We have found that PS Kids is a hard name to find. You may want to try the following variations: PSKids, PS Kids, P.S. Kids, P. S. Kids, P S Kids. If they still can’t find us, contact us and we will give you our vendor number.
Do you accept out-of network insurance plans?
Yes, if they accept out-of –network providers.
Can you do therapy at my child’s school?
Yes, if your child’s principal and teacher are in agreement.
Can my child really learn handwriting in 8 weeks?
Yes, most children can. However you are expected to practice with your child 5-10 minutes each night. For some children, 8 weeks is not enough time to learn handwriting skills. When that is the case, additional sessions may be scheduled at the parent and therapist’s discretion.
How late are you open?
While we are generally open from 8am-7pm, we do not have set business hours. All of our therapists work different days and different hours. We try to accommodate the schedule of the families and children we work with. We have therapists who work early in the morning, and some that prefer evenings and weekends.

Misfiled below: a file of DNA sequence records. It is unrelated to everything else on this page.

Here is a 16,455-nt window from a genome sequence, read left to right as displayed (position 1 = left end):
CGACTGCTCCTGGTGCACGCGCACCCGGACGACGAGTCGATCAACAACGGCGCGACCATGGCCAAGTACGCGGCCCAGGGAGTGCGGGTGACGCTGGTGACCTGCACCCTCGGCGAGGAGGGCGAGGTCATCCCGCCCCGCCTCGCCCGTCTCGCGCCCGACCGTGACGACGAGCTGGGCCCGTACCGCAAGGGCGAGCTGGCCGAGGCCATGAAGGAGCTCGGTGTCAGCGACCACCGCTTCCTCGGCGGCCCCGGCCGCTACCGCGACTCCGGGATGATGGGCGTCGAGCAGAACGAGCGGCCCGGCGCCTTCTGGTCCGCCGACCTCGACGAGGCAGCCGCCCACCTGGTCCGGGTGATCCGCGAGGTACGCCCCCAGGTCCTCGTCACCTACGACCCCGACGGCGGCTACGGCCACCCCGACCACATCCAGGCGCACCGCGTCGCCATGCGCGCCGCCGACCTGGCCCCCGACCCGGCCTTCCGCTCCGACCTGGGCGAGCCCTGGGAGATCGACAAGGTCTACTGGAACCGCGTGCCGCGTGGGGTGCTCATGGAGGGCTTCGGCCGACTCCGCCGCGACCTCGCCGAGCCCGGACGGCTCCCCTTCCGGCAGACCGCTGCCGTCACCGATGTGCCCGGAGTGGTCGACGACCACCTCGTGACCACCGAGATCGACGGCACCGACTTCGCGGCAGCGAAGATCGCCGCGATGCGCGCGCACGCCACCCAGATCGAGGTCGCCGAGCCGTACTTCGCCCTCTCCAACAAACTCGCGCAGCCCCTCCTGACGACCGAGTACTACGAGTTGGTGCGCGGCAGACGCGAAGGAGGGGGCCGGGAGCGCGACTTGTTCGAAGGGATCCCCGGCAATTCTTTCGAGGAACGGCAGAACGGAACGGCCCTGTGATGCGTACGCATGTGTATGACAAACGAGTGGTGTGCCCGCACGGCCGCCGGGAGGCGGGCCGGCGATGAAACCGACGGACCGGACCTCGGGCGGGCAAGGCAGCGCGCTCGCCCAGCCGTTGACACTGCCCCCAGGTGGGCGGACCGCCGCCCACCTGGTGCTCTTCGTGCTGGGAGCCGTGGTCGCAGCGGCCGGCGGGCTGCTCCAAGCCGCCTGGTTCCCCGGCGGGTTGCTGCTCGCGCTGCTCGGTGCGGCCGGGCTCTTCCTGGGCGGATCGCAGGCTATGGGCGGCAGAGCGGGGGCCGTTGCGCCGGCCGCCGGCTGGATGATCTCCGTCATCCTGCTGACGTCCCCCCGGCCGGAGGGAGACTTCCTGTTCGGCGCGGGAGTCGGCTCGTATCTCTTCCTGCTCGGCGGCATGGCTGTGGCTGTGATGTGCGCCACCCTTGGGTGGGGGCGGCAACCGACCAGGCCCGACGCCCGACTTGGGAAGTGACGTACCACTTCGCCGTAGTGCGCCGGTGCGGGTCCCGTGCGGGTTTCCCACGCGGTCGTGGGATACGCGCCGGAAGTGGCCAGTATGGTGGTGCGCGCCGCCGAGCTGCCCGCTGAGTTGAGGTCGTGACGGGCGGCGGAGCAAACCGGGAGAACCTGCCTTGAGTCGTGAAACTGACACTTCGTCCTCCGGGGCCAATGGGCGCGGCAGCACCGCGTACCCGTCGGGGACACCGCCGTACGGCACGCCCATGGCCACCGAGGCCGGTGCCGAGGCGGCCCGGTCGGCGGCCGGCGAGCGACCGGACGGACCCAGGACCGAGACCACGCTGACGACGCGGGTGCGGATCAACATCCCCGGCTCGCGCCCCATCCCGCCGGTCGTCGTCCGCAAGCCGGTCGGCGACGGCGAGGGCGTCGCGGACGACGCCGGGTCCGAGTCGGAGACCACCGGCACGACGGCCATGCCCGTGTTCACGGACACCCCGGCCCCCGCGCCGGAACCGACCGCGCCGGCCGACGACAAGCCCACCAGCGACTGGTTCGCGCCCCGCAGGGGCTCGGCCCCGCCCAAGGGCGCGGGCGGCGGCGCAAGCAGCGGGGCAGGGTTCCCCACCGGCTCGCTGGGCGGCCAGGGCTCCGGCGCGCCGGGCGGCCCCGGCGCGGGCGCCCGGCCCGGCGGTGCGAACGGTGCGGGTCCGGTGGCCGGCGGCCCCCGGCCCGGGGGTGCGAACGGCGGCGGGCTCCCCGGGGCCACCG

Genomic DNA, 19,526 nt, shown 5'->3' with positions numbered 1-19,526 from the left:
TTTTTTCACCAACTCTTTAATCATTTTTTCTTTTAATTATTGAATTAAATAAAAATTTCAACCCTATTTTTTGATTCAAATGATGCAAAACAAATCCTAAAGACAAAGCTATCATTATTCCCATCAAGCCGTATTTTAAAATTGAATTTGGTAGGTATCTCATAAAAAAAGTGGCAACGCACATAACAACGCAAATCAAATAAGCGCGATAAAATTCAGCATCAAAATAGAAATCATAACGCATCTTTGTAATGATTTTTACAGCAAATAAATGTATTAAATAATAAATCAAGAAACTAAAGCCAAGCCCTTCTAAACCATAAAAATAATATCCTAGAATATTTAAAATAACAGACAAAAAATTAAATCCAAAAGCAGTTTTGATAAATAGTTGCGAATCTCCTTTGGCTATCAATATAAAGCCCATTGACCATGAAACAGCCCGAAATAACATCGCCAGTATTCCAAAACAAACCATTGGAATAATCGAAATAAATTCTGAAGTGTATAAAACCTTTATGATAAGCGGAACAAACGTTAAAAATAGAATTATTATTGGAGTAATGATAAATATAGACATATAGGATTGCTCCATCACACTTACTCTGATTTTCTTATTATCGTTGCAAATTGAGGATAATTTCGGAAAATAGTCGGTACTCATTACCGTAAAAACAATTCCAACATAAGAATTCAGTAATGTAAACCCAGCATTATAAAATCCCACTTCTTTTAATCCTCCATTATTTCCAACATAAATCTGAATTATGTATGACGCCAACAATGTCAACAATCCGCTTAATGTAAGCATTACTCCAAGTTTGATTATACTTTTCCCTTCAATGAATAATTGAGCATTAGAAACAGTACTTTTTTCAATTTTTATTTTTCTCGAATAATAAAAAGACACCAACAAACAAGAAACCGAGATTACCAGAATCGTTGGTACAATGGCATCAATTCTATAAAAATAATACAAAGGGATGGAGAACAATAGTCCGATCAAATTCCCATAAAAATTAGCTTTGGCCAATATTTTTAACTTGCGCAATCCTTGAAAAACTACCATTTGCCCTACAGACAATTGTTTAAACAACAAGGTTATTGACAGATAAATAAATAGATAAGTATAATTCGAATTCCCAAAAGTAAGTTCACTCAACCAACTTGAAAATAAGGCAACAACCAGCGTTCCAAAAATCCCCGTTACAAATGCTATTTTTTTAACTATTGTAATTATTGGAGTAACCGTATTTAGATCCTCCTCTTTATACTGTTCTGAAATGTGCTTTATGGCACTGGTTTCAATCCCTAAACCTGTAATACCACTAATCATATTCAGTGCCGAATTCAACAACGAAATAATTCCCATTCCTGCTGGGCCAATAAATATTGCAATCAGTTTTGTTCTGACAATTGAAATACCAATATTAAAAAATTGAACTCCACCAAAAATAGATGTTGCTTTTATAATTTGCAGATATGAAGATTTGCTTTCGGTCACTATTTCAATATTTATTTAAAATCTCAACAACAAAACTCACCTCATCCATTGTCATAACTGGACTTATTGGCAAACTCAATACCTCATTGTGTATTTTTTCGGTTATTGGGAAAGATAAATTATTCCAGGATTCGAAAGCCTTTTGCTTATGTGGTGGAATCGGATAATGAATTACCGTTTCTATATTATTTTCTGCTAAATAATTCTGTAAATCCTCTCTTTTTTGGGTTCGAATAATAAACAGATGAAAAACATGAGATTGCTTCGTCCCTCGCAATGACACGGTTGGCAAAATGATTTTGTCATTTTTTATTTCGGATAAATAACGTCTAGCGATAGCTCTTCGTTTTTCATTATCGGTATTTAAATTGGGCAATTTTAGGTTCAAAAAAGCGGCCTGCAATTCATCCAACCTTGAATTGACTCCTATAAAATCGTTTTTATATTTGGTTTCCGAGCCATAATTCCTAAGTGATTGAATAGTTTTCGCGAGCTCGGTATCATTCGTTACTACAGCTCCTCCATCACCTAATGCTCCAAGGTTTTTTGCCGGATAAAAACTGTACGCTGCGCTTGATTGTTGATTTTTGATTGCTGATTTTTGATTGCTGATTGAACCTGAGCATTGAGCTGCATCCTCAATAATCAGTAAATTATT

When should I be concerned that my child is not talking?
Children should begin using at least single words by 18 months. By this time they should have a vocabulary of 10-20 words. If you are concerned, please call us for an evaluation.
When should I be concerned that my child is not walking?